The highly awaited adoption of the institutional act concerning the application of article 61-1 of the Constitution by the French National Assembly took place on the 24th of November. It heralds substantial changes in both legislative and legal procedures since it will afford the individual citizen an indirect access to the Conseil Constitutionnel [official website - in English] (high court in charge of constitutional review) to challenge a law impacting on his constitutional rights and freedoms.

Article 61-1 of the Constitution [text - in English] is an important point of the project to modernize the institutions of the Fifth Republic [presentation of the project - in English]. It foresees the possibility of reviewing the constitutionality of a law after its enactment. Up till now, only the President of the Republic, the Presidents of the National Assembly and of the Senate, or a group of sixty deputies (or senators) could make a referral for review, and only prior to the law’s enactment. Article 61-1 will allow the individual subject to trial, whether before a trial court or an appeal court, to raise a preliminary question.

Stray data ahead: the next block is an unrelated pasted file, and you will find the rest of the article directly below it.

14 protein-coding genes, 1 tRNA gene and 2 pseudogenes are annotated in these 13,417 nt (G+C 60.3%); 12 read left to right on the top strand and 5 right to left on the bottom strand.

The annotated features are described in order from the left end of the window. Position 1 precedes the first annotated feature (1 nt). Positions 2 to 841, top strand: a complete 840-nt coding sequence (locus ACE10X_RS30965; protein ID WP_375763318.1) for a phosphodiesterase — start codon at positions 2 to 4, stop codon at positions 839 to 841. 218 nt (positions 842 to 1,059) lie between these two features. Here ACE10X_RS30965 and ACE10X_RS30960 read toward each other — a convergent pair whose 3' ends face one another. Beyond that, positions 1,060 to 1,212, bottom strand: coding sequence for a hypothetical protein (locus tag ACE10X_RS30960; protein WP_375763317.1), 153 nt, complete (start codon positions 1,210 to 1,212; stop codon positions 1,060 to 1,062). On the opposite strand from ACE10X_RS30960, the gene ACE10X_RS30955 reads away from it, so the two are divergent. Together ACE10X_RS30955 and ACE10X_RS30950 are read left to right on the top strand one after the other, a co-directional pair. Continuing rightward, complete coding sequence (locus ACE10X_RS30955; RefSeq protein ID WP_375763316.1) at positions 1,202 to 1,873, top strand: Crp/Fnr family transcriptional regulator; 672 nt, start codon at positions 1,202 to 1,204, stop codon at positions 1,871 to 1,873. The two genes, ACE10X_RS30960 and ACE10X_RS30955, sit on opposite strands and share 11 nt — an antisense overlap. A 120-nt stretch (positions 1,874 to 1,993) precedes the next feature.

The lower courts will act as gatekeepers by ensuring that the conditions planned for in the institutional act are fulfilled before transmitting the question to the Conseil d’Etat [official website - in English] (highest court in the administrative legal system) or the Cour de cassation [official website - in English] (the highest appeal court), which then decide whether to further it to the Constitutional Council, whose decision is final. So long as the question is under examination, judgment in the case is suspended.

The previous reform of the control of constitutionality procedure in 1974, which extended access to the Constitutional Council to the deputies and senators, was followed by a slew of requests. The government therefore fears that the entry into force of article 61-1 will have a floodgate effect on the number of cases treated by the highest courts of the land.